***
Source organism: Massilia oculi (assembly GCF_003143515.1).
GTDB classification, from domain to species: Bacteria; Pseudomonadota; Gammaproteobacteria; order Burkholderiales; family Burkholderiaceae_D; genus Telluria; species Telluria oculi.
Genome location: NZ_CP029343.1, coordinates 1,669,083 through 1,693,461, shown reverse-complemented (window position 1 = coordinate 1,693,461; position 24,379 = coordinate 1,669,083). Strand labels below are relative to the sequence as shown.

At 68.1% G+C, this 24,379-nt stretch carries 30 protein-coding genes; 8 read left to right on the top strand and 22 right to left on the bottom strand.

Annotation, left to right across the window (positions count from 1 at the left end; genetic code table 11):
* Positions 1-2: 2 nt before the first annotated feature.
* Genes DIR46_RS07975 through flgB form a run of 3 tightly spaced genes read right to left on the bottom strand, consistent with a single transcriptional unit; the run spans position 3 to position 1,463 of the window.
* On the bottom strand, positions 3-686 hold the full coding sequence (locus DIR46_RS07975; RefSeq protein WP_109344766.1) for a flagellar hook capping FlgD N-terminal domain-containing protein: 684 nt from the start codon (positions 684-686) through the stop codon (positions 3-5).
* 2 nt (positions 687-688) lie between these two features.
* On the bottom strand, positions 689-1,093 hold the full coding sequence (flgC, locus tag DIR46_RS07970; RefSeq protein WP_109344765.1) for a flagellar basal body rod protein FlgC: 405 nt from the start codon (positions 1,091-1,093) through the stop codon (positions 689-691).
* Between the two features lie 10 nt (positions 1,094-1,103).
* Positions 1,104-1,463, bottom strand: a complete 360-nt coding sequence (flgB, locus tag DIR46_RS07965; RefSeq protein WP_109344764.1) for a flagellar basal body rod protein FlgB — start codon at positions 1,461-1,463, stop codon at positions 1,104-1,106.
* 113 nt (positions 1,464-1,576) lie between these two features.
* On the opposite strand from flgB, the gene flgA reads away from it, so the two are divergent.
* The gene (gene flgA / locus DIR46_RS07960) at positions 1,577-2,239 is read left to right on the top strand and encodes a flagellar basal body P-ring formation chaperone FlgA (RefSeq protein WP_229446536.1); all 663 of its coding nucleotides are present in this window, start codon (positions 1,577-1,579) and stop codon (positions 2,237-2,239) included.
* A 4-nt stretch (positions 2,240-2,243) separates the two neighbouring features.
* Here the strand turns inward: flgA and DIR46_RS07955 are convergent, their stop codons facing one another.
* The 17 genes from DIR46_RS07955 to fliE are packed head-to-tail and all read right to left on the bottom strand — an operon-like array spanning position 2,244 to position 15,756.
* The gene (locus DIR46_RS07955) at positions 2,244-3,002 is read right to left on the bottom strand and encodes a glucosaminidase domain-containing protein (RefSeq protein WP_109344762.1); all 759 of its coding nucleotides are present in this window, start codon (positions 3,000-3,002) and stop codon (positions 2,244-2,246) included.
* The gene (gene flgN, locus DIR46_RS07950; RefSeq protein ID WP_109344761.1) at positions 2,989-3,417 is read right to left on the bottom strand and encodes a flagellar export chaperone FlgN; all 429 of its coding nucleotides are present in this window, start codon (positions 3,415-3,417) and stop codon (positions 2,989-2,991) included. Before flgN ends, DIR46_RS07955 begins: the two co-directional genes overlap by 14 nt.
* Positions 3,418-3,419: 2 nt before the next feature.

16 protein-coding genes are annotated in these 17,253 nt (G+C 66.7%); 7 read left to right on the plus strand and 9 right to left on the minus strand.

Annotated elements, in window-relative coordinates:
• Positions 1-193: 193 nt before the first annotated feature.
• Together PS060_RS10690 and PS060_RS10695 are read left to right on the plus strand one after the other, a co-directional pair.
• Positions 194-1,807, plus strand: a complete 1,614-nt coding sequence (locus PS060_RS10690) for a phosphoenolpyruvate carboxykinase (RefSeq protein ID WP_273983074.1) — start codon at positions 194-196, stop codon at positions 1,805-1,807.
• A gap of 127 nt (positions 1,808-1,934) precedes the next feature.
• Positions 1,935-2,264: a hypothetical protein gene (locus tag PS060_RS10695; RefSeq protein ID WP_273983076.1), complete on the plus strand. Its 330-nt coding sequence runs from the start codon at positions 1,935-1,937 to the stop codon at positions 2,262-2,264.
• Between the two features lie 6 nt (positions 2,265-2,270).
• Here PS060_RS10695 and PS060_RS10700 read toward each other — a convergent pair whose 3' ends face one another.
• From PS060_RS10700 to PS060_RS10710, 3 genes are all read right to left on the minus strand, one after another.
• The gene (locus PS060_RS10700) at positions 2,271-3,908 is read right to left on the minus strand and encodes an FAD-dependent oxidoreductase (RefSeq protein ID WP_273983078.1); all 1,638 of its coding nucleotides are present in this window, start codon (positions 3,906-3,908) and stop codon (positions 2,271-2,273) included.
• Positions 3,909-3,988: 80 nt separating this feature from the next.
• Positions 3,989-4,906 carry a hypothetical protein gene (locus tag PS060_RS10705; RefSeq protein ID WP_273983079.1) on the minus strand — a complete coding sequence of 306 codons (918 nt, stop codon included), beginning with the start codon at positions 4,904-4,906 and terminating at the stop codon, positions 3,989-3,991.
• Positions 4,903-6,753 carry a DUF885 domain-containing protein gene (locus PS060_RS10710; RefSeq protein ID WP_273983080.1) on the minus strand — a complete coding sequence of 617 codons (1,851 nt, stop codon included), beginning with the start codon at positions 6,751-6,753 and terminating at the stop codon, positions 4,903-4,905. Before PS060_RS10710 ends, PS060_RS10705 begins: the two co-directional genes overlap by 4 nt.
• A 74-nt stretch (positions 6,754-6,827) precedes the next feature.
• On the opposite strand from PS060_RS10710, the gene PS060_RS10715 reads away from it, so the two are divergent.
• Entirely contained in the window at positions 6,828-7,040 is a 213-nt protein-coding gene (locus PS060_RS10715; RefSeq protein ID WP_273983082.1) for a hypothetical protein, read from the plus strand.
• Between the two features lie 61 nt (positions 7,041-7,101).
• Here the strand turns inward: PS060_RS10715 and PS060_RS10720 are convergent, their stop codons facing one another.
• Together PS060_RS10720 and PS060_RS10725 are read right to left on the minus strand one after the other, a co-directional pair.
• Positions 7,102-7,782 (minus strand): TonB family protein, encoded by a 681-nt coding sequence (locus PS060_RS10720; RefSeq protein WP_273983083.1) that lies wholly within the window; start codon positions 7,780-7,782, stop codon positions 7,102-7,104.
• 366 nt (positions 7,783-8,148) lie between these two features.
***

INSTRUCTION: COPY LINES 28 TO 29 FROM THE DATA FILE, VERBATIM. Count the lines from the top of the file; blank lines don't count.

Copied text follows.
• Positions 1,935-2,264: a hypothetical protein gene (locus tag PS060_RS10695; RefSeq protein ID WP_273983076.1), complete on the plus strand. Its 330-nt coding sequence runs from the start codon at positions 1,935-1,937 to the stop codon at positions 2,262-2,264.
• Between the two features lie 6 nt (positions 2,265-2,270).